Participants then adopted the agenda.
INTERVENTIONS BY HEADS OF DELEGATIONS AND HIGH-LEVEL PARTICIPANTS: Chair Holmes introduced the session and moderated interventions from high-level participants and heads of delegations. By video message, Vivian Fernandez de Torrijos, First Lady of Panama, stressed the need to recognize persons with disabilities as a vulnerable group and to integrate them into disaster risk management programmes. Hyogo Prefecture, Japan, said an ISDR office will open in Kobe and highlighted a mutual aid system developed in Japan among home owners to share disaster risk.
Malaysia discussed the need for the Global Platform to consider alternative programmes for economic recovery. Burundi said his country is implementing disaster risk reduction strategies following a decade of civil war. India welcomed the multistakeholder nature of the session and expressed hope that the outcomes of the Global Platform would feed into the 2007 session of the UN General Assembly. Nepal said the lessons learned from Nepal’s experience included the need for a collaborative framework for action and for public awareness and advocacy on disaster risk reduction. Maldives noted that the process of disaster management has political and fiscal support in the Maldives and cited the support of UN agencies, NGOs and bilateral donors. Ecuador said her country is institutionalizing disaster risk reduction and that the Global Platform provides and opportunity to exchange views and share experience. Romania said disaster risk reduction programmes are recognized by Romania as a priority for fighting disasters and must remain a priority for regional and international organizations.
Highlighting the important role of NGOs in disaster risk reduction, Pakistan discussed the poverty and disaster interface and stressed that disasters impede progress towards agreed development goals. Cameroon said civil protection and development are inextricably linked and that Cameroon will cooperate with UN on disaster risk reduction over the next five years. Guinea explained the most effective way to manage disasters was to promote prevention and highlighted Guinea’s efforts to deal with wild fires. Djibouti stated that developing countries are forced to concentrate on immediate needs and resources cannot be assigned for disasters, which occur infrequently. Tanzania outlined his country’s actions to implement the Hyogo Framework and to mainstream disaster risk reduction into its development and poverty reduction strategies, including with legislation.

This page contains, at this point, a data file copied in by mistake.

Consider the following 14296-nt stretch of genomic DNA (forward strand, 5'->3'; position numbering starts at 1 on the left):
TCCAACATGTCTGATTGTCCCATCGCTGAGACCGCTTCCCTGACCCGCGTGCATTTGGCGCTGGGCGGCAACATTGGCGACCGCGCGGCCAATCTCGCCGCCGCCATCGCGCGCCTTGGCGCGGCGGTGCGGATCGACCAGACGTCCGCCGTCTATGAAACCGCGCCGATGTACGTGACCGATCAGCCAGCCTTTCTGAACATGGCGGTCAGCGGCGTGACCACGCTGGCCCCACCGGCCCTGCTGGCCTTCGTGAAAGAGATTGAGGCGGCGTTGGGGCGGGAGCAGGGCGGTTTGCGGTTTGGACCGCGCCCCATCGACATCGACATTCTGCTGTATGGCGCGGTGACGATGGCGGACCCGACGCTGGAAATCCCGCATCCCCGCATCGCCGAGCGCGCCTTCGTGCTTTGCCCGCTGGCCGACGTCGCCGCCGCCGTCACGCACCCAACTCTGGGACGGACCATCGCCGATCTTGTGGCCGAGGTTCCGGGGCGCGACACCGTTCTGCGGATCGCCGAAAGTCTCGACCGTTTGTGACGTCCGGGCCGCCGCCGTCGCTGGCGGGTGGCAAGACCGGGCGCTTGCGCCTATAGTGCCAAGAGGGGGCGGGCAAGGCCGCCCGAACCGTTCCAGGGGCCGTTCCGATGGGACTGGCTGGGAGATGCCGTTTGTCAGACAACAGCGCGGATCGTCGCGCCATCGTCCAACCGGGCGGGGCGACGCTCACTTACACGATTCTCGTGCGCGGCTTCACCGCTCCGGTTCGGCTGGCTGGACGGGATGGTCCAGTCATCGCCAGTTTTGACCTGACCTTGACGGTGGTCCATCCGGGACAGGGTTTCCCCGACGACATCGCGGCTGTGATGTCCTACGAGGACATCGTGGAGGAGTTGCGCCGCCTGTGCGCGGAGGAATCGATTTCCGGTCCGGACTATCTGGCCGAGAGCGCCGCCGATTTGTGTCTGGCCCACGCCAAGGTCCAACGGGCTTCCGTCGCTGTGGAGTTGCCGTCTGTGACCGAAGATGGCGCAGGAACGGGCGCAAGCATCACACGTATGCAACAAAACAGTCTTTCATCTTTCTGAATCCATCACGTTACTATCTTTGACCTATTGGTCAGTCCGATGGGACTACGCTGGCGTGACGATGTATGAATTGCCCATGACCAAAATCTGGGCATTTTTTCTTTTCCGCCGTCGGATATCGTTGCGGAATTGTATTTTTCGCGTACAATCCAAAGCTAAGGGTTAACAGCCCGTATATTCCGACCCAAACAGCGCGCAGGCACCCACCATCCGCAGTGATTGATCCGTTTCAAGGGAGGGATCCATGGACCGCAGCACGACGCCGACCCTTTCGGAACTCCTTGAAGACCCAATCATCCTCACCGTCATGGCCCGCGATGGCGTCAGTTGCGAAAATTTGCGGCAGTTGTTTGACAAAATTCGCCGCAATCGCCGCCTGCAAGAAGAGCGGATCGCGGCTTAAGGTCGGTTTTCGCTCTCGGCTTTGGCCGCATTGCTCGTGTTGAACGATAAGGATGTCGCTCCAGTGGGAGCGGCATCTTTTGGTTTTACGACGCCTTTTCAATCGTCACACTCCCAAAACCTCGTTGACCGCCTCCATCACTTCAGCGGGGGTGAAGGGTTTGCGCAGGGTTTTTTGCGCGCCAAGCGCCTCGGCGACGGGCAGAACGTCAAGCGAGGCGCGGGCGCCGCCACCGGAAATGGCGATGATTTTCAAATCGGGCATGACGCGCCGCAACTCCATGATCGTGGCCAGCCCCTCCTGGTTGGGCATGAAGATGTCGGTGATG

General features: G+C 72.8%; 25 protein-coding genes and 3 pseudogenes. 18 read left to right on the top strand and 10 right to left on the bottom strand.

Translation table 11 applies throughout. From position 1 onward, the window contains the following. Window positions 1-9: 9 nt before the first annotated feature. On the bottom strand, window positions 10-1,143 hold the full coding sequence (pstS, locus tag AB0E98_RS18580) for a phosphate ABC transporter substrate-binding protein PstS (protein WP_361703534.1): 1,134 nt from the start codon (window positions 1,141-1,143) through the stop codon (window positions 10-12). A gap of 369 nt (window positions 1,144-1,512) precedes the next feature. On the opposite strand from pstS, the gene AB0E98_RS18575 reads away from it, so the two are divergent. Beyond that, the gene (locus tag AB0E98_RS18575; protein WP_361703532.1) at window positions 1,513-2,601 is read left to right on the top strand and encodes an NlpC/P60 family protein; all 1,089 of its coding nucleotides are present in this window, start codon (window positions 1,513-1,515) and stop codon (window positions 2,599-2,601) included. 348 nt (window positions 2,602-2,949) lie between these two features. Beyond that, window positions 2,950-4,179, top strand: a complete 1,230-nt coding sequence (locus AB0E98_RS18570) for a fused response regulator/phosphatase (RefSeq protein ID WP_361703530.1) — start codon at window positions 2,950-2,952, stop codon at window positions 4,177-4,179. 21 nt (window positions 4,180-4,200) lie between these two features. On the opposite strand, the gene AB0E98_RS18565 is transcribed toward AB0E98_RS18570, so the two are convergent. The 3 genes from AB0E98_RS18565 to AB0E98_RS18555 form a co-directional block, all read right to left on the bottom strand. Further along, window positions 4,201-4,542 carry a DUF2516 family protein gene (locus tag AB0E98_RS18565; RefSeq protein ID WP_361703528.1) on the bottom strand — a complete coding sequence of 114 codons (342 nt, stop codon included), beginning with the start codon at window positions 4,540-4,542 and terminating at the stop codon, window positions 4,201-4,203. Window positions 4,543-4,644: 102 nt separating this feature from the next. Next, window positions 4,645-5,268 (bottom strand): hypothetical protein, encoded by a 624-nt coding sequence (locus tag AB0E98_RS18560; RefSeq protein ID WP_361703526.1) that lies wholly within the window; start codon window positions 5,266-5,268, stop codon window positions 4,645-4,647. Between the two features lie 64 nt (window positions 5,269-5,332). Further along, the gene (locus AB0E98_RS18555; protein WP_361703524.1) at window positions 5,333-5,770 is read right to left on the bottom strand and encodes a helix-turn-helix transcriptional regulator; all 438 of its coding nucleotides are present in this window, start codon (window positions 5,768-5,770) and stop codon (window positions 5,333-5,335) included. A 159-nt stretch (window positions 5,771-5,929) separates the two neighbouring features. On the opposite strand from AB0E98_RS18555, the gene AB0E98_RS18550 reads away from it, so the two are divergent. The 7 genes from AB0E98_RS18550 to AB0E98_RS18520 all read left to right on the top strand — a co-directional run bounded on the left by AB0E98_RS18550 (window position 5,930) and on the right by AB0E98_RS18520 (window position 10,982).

Ghana described recent work by southern West African countries to progress the Hyogo Framework, and asked that the Global Platform consider a special financing mechanism for southern West African countries. Argentina outlined his country’s actions at the national, regional and global levels, and how MERCOSUR interior ministers were working to coordinate disaster risk reduction policies. Sweden outlined the Swedish International Development Agency’s increased support for disaster risk reduction activities and Sweden’s own efforts to assess increasing climate change impacts. The UK said his country was investing more in disaster risk reduction, welcomed the proposal for a comprehensive review of costs and benefits of disaster risk reduction, and said the UK wanted stronger time-bound targets under the Hyogo Framework. The EC said the EU was looking to ensure disaster risk reduction was appropriately integrated into development activities. Germany said that the Global Platform must be incorporated into all policy areas. Bangladesh outlined national initiatives to learn about earthquake and tsunami hazards.
Mozambique discussed national vulnerability and said the government has established, inter alia, several committees on risk management and an early warning system. Angola noted the installation of an early warning system for floods and the introduction of an educational programme on disaster management. El Salvador said her country has early warning assessment mechanisms in five river basins and probability risk scenarios for major volcanoes. China outlined a disaster reduction system in the Chinese national development plan. Iran noted the launch of the first regional seismic risk reduction center in Iran. Colombia highlighted issues related to reducing risk in urban areas and megacities. Turkey discussed his country’s national initiatives for disaster risk reduction since its 1999 earthquake. France described national and foreign assistance programmes for disaster risk reduction and said a regional approach should be taken.